Her father’s health was not perfect, but his death – of complications related to chronic kidney disease – was unexpected, and left Adichie in a state of denial that you might see as the flipside of love. She raged over letters of condolence, resisted the language that tiptoes about after a death, protested at “demise”, was impatient with those who told her that her father was now “resting”, and outraged when informed that he had “gone to a better place”. It is a pleasure to be reminded of her prose.

This is a three-hander, with the father played by Itoya Osagiede, whose jaunty scarlet kufi cap perfectly suits his upbeat character. He touchingly takes on the faltering gait of an octogenarian, the wisdom of Nigeria’s first professor of statistics, and the innocence of an unusually non-materialistic man. Uche Abuah takes care of all attendant female roles: she is discreet as Adichie’s mother and playfully effusive as the young Chimamanda.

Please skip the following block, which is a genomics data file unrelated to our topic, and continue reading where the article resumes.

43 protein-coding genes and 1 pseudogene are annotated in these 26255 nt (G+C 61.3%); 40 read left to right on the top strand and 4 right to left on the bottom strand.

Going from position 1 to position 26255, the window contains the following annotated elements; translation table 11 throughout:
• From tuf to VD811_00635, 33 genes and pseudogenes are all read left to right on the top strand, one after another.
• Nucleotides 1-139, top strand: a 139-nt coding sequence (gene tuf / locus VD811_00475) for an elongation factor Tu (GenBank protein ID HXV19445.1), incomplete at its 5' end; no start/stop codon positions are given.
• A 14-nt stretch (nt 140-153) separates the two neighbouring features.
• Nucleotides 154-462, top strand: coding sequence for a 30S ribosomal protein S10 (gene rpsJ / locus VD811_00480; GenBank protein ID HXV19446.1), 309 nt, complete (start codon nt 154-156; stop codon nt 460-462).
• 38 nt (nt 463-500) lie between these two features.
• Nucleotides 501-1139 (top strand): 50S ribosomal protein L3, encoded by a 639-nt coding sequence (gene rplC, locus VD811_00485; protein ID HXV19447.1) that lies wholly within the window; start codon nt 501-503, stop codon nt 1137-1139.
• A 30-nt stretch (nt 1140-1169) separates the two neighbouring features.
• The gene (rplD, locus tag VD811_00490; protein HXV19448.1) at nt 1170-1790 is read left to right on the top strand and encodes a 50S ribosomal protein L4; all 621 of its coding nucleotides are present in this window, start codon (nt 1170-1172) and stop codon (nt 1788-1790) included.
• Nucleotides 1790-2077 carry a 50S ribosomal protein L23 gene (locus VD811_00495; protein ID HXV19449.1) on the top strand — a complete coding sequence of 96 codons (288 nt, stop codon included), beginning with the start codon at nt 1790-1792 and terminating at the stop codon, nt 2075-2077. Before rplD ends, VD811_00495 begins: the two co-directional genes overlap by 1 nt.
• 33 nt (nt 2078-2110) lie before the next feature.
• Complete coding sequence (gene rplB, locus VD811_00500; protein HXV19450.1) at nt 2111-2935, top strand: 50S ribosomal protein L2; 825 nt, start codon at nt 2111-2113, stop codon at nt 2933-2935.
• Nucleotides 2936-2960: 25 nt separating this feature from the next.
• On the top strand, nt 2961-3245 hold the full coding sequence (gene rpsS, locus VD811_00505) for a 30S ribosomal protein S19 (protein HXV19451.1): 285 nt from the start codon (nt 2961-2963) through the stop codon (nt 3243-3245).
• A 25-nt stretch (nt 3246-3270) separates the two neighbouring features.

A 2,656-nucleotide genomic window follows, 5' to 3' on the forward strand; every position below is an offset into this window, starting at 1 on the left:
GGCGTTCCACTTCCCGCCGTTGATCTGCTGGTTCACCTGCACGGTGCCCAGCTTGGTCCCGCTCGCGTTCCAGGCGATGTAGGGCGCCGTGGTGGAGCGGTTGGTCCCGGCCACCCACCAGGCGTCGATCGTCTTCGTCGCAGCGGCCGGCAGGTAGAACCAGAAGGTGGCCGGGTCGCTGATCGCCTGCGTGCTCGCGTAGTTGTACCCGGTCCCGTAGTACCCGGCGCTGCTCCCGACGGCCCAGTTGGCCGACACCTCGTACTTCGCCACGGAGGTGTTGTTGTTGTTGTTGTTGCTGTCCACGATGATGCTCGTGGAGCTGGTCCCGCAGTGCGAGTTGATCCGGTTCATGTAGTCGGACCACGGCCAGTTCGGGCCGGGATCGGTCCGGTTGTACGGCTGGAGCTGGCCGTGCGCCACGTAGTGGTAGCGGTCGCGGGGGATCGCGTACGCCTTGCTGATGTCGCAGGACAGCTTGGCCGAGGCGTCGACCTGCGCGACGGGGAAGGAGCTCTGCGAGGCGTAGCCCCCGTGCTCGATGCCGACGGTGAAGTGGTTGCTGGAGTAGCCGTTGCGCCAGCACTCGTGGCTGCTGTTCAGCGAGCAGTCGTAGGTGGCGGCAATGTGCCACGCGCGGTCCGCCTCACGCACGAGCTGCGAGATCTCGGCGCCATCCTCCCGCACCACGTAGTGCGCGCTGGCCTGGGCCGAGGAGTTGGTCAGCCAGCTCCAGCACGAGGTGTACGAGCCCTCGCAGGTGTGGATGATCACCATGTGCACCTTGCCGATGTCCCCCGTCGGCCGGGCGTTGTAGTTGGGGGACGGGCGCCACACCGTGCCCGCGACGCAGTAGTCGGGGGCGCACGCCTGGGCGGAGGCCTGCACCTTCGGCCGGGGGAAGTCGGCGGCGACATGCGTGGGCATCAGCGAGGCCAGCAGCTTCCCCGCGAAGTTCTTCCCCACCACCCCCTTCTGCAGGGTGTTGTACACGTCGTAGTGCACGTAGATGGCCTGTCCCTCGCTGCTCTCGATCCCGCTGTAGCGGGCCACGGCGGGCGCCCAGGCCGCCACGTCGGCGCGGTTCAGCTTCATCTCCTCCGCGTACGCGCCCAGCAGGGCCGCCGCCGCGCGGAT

We are in an under-furnished sitting room, dominated by an unnaturally long sofa that gets shunted about for punctuation. It is loudly divided – in a particularly unsuccessful move – to illustrate Adichie falling apart when she first hears her father has died. Movement director Yami Löfvenberg needs to reconsider, however, because at present, grief is plonkily choreographed with all three actors performing simple movements, like a backing group in a 60s band. This does the complexity of Adichie’s text no favours.